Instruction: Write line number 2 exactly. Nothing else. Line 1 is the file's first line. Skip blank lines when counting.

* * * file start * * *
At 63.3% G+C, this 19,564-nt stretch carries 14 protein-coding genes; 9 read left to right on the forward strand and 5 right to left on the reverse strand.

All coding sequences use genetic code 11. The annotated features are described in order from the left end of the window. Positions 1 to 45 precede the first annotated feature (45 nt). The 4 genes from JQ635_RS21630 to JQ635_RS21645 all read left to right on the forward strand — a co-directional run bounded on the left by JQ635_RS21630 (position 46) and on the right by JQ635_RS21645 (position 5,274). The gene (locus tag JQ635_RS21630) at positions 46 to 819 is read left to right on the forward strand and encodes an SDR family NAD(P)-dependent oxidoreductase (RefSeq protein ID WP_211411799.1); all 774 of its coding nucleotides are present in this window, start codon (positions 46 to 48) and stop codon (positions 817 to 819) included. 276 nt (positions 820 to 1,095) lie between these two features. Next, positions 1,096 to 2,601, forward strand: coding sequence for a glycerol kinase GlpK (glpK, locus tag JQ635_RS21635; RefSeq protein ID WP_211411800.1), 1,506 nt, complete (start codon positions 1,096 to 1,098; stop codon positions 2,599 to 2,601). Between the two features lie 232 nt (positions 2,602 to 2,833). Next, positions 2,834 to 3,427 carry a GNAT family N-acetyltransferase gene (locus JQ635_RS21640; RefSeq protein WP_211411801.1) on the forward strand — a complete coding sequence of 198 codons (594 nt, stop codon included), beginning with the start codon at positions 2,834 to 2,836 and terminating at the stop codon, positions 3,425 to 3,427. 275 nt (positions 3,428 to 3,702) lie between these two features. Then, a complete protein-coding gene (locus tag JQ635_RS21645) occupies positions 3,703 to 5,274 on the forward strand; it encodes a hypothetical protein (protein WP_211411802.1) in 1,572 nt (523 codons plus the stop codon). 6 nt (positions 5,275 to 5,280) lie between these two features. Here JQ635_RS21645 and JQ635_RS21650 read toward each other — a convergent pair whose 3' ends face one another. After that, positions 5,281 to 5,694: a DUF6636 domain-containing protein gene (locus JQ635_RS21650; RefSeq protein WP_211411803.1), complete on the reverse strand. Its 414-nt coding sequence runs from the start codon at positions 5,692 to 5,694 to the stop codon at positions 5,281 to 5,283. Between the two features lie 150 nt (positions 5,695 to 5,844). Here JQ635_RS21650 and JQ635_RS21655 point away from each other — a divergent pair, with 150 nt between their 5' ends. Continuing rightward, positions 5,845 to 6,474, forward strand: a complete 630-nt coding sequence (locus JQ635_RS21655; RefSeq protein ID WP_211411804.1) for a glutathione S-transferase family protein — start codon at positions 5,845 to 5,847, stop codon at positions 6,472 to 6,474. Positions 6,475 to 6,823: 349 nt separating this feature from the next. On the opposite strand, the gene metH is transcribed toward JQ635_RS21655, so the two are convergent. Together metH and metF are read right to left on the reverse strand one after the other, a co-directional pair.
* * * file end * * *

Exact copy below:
All coding sequences use genetic code 11. The annotated features are described in order from the left end of the window. Positions 1 to 45 precede the first annotated feature (45 nt). The 4 genes from JQ635_RS21630 to JQ635_RS21645 all read left to right on the forward strand — a co-directional run bounded on the left by JQ635_RS21630 (position 46) and on the right by JQ635_RS21645 (position 5,274). The gene (locus tag JQ635_RS21630) at positions 46 to 819 is read left to right on the forward strand and encodes an SDR family NAD(P)-dependent oxidoreductase (RefSeq protein ID WP_211411799.1); all 774 of its coding nucleotides are present in this window, start codon (positions 46 to 48) and stop codon (positions 817 to 819) included. 276 nt (positions 820 to 1,095) lie between these two features. Next, positions 1,096 to 2,601, forward strand: coding sequence for a glycerol kinase GlpK (glpK, locus tag JQ635_RS21635; RefSeq protein ID WP_211411800.1), 1,506 nt, complete (start codon positions 1,096 to 1,098; stop codon positions 2,599 to 2,601). Between the two features lie 232 nt (positions 2,602 to 2,833). Next, positions 2,834 to 3,427 carry a GNAT family N-acetyltransferase gene (locus JQ635_RS21640; RefSeq protein WP_211411801.1) on the forward strand — a complete coding sequence of 198 codons (594 nt, stop codon included), beginning with the start codon at positions 2,834 to 2,836 and terminating at the stop codon, positions 3,425 to 3,427. 275 nt (positions 3,428 to 3,702) lie between these two features. Then, a complete protein-coding gene (locus tag JQ635_RS21645) occupies positions 3,703 to 5,274 on the forward strand; it encodes a hypothetical protein (protein WP_211411802.1) in 1,572 nt (523 codons plus the stop codon). 6 nt (positions 5,275 to 5,280) lie between these two features. Here JQ635_RS21645 and JQ635_RS21650 read toward each other — a convergent pair whose 3' ends face one another. After that, positions 5,281 to 5,694: a DUF6636 domain-containing protein gene (locus JQ635_RS21650; RefSeq protein WP_211411803.1), complete on the reverse strand. Its 414-nt coding sequence runs from the start codon at positions 5,692 to 5,694 to the stop codon at positions 5,281 to 5,283. Between the two features lie 150 nt (positions 5,695 to 5,844). Here JQ635_RS21650 and JQ635_RS21655 point away from each other — a divergent pair, with 150 nt between their 5' ends. Continuing rightward, positions 5,845 to 6,474, forward strand: a complete 630-nt coding sequence (locus JQ635_RS21655; RefSeq protein ID WP_211411804.1) for a glutathione S-transferase family protein — start codon at positions 5,845 to 5,847, stop codon at positions 6,472 to 6,474. Positions 6,475 to 6,823: 349 nt separating this feature from the next. On the opposite strand, the gene metH is transcribed toward JQ635_RS21655, so the two are convergent. Together metH and metF are read right to left on the reverse strand one after the other, a co-directional pair.